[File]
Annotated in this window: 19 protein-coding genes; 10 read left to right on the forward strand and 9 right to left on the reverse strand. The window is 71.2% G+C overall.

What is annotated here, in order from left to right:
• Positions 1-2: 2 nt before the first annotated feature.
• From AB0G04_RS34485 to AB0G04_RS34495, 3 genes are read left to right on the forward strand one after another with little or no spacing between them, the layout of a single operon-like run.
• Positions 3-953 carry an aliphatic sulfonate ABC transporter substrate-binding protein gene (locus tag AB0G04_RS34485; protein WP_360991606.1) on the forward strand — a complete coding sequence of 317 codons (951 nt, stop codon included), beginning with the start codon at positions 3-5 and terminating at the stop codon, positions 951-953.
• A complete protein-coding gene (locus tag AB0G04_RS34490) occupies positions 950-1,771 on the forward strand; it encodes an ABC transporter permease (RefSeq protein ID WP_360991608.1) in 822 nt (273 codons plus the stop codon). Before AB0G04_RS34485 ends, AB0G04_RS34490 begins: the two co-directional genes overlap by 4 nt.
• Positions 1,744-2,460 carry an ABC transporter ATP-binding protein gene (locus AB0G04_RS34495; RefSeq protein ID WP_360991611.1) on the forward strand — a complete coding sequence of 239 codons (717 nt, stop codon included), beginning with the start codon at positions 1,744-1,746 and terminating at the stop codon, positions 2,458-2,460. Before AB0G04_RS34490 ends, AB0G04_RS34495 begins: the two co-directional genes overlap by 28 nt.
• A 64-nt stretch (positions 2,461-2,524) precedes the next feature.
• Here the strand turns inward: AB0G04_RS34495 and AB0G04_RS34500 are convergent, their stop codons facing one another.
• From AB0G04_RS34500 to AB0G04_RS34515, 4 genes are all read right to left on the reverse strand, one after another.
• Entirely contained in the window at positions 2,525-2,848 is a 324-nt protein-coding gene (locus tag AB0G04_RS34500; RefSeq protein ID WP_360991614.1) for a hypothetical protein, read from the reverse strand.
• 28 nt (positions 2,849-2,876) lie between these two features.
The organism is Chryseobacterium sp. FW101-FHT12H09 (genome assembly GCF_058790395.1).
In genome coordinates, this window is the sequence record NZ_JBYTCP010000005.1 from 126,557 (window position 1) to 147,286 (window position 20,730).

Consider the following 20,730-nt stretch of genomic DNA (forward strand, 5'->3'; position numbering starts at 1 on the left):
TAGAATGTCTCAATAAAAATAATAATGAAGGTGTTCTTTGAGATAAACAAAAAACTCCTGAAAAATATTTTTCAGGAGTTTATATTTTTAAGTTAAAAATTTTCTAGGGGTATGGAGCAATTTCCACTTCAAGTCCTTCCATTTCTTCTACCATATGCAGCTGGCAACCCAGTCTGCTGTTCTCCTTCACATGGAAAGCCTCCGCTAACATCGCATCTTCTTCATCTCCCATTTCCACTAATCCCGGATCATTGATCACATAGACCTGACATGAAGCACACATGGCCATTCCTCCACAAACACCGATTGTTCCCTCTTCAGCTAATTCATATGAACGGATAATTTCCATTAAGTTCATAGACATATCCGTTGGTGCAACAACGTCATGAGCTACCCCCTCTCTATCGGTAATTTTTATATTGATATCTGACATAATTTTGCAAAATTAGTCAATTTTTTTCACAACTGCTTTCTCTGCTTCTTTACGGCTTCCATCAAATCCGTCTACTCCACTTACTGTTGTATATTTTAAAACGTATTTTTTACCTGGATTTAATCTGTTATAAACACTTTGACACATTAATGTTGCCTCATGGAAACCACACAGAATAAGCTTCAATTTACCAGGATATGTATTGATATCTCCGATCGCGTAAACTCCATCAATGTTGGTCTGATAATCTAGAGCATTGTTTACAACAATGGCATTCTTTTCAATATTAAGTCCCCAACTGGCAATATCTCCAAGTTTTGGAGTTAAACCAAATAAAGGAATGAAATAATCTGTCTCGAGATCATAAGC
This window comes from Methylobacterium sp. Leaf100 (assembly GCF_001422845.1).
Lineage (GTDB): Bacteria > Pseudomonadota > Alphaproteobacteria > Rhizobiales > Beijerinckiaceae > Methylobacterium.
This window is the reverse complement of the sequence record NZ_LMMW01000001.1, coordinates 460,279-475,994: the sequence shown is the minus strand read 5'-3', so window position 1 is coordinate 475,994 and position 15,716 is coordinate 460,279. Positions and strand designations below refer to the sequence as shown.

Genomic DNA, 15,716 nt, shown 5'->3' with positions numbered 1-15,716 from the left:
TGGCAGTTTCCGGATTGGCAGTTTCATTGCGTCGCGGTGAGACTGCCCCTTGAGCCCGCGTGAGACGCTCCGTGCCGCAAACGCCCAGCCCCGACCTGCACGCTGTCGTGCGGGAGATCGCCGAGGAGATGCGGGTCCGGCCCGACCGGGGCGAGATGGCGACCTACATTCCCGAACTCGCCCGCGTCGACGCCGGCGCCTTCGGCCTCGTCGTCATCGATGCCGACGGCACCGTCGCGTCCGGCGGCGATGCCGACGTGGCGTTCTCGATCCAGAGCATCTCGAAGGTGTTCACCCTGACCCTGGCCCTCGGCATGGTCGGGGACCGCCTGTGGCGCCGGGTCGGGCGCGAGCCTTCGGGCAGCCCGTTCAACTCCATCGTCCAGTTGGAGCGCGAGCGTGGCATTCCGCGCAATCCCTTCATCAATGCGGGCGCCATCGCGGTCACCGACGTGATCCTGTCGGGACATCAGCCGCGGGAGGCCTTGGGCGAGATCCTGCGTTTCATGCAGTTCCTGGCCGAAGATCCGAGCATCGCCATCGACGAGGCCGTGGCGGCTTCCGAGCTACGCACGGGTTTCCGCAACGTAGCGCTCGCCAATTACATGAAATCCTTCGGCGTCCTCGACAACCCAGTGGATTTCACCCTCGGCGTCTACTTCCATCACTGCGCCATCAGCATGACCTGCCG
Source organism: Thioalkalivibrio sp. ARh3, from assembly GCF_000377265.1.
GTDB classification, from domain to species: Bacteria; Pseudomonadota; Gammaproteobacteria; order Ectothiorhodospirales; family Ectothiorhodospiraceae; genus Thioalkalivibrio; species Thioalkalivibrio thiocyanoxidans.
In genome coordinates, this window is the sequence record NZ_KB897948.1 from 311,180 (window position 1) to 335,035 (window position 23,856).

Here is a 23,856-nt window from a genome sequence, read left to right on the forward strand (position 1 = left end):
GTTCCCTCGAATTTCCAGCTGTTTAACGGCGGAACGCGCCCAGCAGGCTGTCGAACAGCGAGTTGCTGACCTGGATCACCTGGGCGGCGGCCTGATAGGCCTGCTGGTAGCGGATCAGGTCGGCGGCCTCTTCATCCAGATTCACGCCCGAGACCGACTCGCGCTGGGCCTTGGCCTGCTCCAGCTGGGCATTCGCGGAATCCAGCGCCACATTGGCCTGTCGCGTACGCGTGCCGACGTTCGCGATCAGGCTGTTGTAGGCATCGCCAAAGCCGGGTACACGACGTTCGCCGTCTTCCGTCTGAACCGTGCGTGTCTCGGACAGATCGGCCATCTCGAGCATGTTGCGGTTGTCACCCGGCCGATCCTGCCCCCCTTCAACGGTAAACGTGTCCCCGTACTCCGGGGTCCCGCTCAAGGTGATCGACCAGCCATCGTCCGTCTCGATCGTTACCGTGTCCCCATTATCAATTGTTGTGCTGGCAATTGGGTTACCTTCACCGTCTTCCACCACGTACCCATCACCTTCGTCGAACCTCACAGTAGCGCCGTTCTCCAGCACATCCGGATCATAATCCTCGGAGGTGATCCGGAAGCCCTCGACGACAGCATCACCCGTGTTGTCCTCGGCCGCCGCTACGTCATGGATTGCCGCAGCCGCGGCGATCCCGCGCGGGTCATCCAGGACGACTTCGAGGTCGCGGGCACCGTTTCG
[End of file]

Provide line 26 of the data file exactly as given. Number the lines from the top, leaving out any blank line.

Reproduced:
GTTCCCTCGAATTTCCAGCTGTTTAACGGCGGAACGCGCCCAGCAGGCTGTCGAACAGCGAGTTGCTGACCTGGATCACCTGGGCGGCGGCCTGATAGGCCTGCTGGTAGCGGATCAGGTCGGCGGCCTCTTCATCCAGATTCACGCCCGAGACCGACTCGCGCTGGGCCTTGGCCTGCTCCAGCTGGGCATTCGCGGAATCCAGCGCCACATTGGCCTGTCGCGTACGCGTGCCGACGTTCGCGATCAGGCTGTTGTAGGCATCGCCAAAGCCGGGTACACGACGTTCGCCGTCTTCCGTCTGAACCGTGCGTGTCTCGGACAGATCGGCCATCTCGAGCATGTTGCGGTTGTCACCCGGCCGATCCTGCCCCCCTTCAACGGTAAACGTGTCCCCGTACTCCGGGGTCCCGCTCAAGGTGATCGACCAGCCATCGTCCGTCTCGATCGTTACCGTGTCCCCATTATCAATTGTTGTGCTGGCAATTGGGTTACCTTCACCGTCTTCCACCACGTACCCATCACCTTCGTCGAACCTCACAGTAGCGCCGTTCTCCAGCACATCCGGATCATAATCCTCGGAGGTGATCCGGAAGCCCTCGACGACAGCATCACCCGTGTTGTCCTCGGCCGCCGCTACGTCATGGATTGCCGCAGCCGCGGCGATCCCGCGCGGGTCATCCAGGACGACTTCGAGGTCGCGGGCACCGTTTCG